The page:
KELLY: Well, sort of. 

KELLY: Mount Katahdin has always been the northern terminus of the AT, but you may remember from an earlier episode that until the late 1950s Mount Oglethorpe used to be the southern terminus. At that time, the halfway point of the trail landed on an unnamed prominence in Pennsylvania. 

KELLY: In 1935, the Mountain Club of Maryland installed a bronze plaque on a boulder on that rise, commemorating the midpoint of the new AT and appropriately naming it Center Point Knob. 

KELLY: That bronze plaque, embedded in the face of the boulder, depicted a backpacker cresting a mountain and includes the famous AT logo and the words Center Point Knob. It replaced a plain wooden sign that said, simply, Center Point Knob. Mount Katahdin, Maine 1025 miles. Mount Oglethorpe, Georgia 1025 miles.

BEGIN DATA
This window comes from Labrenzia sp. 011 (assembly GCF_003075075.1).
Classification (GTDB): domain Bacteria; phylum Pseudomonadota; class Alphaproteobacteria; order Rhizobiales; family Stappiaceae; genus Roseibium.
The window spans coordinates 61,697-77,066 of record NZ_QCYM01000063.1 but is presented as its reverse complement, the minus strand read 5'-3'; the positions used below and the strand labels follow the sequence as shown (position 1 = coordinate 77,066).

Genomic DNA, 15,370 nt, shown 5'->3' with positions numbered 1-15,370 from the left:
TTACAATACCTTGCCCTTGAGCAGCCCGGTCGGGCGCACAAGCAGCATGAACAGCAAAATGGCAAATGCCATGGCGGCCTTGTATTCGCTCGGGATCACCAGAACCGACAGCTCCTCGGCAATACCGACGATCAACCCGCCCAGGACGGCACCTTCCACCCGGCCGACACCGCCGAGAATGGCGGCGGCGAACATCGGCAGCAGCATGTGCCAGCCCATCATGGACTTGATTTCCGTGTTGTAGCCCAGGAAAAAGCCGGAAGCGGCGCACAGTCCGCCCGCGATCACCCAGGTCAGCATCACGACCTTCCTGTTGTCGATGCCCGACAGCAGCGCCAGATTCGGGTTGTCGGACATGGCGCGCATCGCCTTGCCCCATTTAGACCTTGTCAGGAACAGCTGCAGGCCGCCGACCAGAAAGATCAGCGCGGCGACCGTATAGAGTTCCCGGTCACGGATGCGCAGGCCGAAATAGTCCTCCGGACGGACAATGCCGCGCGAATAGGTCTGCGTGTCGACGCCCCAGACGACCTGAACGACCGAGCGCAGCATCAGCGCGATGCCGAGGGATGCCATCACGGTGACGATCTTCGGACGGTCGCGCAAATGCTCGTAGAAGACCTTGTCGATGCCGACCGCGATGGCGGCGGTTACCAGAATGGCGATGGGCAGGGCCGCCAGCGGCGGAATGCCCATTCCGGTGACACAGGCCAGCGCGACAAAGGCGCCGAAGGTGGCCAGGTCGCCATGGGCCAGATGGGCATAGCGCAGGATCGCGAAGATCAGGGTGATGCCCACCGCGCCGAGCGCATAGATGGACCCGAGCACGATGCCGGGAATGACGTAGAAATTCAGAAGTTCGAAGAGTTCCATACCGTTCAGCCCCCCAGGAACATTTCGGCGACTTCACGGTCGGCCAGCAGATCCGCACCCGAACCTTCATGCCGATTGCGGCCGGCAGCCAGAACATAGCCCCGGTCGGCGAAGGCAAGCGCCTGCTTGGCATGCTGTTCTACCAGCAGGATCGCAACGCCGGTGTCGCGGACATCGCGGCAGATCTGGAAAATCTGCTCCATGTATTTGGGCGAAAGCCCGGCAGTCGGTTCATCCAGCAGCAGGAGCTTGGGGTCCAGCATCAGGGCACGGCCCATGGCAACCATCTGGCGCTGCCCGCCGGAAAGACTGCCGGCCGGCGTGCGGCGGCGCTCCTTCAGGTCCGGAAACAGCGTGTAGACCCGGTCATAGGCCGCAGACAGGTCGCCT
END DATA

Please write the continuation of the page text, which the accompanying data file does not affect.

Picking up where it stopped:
KELLY: Well, someone loved that plaque so much that they stole it, sometime between 1940 and 1948. I know the plaque was there in 1940, because I found a photo in the Potomac Appalachian Trail Club archives from that year with a group of club members standing around it. We’ve posted that picture in our show notes on our website.

[music ends]

KELLY: But by 1948, the plaque was gone and the trail went cold. 

BRUCE DUNLAVY: There’s a photo of Earl Shaffer standing at Center Point Knob. That photo was taken in 1948 and that photo stuck with me for a few different reasons, I could stand at the very same spot at that very distinct boulder. And in that photo 1948 the plaque was long gone.